Bill Clinton rallies Democrats for Grimes; warns Kentuckians against making protest vote

Former President Bill Clinton spoke Tuesday at a rally for Kentucky U.S. Senate candidate Alison Lundergan Grimes in Owensboro.
Former President Bill Clinton spoke Tuesday at a rally for Kentucky U.S. Senate candidate Alison Lundergan Grimes in Owensboro. Associated Press

OWENSBORO — Former President Bill Clinton and about 3,000 Western Kentucky Democrats rallied Tuesday to help get Democratic U.S. Senate candidate Alison Lundergan Grimes over the finish line.

With both Grimes and Clinton using horse-racing metaphors to excite the crowd, Grimes said she was a "Kentucky filly" whom Democrats were wise to bet on, and Clinton said he feels like "an old racehorse" every time an election comes around.

"They got me in a nice barn, and it's election season; they come in and give me an extra bale of hay," Clinton said to laughs. "Somebody comes in and brushes my coat, then they drag me out to the track and they slap me on the rear to see if I can get around that track just one more time.

"I'm running around this track for Alison because I know she'd be the best for you," Clinton said.

Grimes kicked off the extended metaphor by saying, "You made the right bet on this Kentucky filly."

"We are coming down the home stretch, and we are nose to nose and Mitch McConnell keeps trying to take my garland of roses," Grimes said. "Y'all aren't going to let him, are you?"

She added that if voters turn out for her on Election Day, she will be standing in the "winner's circle and we'll put Mitch McConnell out to pasture."

It wasn't all horse talk though, as Clinton unleashed a blistering attack on McConnell.

Clinton teed off on a secret recording reported this summer that showed McConnell speaking at a retreat hosted by conservative billionaires Charles G. Koch and David H. Koch. He read aloud quotes that McConnell said, including McConnell's opposition to debating "gosh darn proposals" like raising the minimum wage and his description of the day that the McCain-Feingold campaign finance reform bill passed as the worst day "of my political life."

Clinton ticked off a number of tragic events and asked: "How could that be the worst day of your life even if you thought it was a bad idea?"

The former president also repeatedly harped on the idea that Kentuckians should not vote for McConnell just because they are angry with President Barack Obama.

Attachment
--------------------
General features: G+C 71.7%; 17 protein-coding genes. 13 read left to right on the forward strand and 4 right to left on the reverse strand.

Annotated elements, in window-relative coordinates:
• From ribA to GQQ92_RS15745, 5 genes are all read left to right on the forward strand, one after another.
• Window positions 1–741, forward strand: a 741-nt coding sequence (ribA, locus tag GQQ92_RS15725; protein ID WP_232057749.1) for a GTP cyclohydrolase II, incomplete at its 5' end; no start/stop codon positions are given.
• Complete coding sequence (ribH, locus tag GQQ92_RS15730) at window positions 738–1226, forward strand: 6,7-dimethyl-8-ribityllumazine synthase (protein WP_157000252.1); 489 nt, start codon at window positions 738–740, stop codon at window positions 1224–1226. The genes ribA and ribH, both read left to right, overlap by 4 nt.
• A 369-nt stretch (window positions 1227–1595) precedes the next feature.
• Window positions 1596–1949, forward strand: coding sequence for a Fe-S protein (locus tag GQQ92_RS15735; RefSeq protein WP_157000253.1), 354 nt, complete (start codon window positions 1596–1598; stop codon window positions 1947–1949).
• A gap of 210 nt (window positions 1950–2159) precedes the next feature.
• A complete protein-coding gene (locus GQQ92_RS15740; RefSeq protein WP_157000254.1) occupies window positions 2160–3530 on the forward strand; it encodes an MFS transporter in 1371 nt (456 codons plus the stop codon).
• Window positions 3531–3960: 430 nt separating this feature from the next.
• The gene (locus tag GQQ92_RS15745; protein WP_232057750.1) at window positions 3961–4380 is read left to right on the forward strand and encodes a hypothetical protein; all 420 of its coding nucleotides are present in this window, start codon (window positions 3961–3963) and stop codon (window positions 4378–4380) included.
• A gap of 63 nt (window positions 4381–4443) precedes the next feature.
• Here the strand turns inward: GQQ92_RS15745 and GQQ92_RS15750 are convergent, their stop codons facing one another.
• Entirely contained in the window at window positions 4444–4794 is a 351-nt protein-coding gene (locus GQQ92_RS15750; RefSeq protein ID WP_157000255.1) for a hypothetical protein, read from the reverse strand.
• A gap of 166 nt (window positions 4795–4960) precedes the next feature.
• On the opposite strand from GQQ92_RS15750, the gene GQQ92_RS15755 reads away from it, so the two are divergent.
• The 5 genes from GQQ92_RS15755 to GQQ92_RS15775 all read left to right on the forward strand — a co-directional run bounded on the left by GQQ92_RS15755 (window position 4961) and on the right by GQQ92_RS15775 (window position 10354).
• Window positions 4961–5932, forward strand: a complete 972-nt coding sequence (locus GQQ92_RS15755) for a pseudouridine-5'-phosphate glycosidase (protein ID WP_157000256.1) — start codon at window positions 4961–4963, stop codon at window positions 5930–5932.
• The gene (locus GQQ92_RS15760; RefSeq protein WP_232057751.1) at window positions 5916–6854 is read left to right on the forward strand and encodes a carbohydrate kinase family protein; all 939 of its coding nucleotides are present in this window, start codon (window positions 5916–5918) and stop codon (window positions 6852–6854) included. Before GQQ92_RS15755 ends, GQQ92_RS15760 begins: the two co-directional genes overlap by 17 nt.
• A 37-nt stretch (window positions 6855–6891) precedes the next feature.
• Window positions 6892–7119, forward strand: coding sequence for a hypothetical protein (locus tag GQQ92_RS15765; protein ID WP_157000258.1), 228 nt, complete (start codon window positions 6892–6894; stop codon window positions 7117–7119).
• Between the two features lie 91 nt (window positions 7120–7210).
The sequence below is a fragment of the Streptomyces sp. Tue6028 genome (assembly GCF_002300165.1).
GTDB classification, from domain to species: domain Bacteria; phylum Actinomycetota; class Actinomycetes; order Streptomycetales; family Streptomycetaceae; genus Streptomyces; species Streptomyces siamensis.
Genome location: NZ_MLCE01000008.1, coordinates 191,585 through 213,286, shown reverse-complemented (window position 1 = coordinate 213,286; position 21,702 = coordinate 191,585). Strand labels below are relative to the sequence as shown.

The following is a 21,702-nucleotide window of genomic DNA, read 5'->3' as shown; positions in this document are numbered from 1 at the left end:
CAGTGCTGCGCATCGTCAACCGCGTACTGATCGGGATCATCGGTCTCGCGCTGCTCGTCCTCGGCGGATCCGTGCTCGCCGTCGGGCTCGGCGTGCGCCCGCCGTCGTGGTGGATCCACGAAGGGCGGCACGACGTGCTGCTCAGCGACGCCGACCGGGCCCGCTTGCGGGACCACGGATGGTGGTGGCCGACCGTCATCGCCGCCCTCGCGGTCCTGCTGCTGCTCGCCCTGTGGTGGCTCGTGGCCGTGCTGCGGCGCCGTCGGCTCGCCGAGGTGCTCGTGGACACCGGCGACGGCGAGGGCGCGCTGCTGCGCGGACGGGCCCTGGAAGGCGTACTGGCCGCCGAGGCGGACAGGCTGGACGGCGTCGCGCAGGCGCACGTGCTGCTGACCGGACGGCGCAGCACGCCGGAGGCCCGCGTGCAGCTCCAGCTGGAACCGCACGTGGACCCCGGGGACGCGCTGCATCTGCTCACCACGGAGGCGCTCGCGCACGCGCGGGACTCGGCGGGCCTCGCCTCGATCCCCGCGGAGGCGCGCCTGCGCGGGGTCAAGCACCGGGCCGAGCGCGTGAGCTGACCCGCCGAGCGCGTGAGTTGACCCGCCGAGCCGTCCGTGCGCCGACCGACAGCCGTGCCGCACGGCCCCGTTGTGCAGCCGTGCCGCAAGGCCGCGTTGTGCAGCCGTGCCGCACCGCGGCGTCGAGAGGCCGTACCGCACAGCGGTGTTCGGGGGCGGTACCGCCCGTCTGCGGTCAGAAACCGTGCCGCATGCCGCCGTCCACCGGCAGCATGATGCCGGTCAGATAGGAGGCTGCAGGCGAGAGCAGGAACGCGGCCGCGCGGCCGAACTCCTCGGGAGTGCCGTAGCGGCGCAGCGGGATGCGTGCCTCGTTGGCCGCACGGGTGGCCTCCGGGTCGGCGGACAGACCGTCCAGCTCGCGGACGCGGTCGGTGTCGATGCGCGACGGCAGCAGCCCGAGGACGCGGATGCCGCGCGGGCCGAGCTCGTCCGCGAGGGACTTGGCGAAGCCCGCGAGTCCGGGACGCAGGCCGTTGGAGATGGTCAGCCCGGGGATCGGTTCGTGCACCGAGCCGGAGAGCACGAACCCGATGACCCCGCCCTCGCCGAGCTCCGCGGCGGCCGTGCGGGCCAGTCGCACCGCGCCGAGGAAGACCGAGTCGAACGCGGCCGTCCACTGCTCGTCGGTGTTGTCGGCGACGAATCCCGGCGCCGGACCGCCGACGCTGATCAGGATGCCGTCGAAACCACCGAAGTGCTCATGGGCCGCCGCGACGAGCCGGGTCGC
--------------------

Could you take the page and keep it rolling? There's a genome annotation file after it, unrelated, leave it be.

"Who ever heard of giving somebody a six-year job for a two-year protest?" Clinton asked.

Grimes leveled several familiar criticisms of McConnell, including comments about the wealth of McConnell and his wife, former Secretary of Labor Elaine Chao, and money she has received for serving on corporate and philanthropic boards that have sometimes taken actions to hamper the coal industry.

Fact-checkers have labeled those claims false, noting that most of McConnell's wealth comes from an inheritance received by his wife after the death of her mother.

Grimes also showed no signs of altering her push for a raise in the minimum wage after a report Monday by CNN that some workers at Hugh Jass Burgers, a Lexington restaurant owned by members of Grimes' family, are paid $2.13 an hour, the minimum wage for tipped employees.

In addition, Grimes continued to attempt to put distance between herself and Obama, repeating that "Barack Obama is not on the ballot."

"I am a Clinton Democrat, and that's the kind of senator I will be, Kentucky," she said.

Grimes said she spoke with Clinton early in the race and he said he had "two hopes."

"One was to be a grandfather," Grimes said. "I told him I couldn't do anything about that. The second was to get rid of Mitch McConnell. So, Kentucky, are we ready to say farewell to Mitch McConnell?"

With just two weeks until Election Day, Grimes said she has "given every ounce of energy that I have over the past two years because we deserve better."

Clinton was scheduled to join Grimes at another rally Tuesday night in Paducah, bringing the total number of events he has held for Grimes to five, not including former Secretary of State Hillary Clinton's visit to Louisville last week.

"I do believe that he has been here more this year that Mitch McConnell has been," Grimes said.

Allison Moore, McConnell's spokeswoman, said in a statement after the event that Grimes continues to rely on "false attacks and baseless claims."

"It's a good thing there are only two weeks left until the election, because Alison Lundergan Grimes' blunder of a campaign has finally hit rock bottom," Moore said.

McConnell was in Eastern Kentucky on Tuesday, the second day of a three-day bus tour through the region.

Grimes and other speakers at the Clinton event poked fun at McConnell after The Hill reported Monday that the Republican Party of Kentucky had offered to pay for travel, meals and lodging of supporters who would "contribute to an enthusiastic atmosphere" at stops on McConnell's bus tour.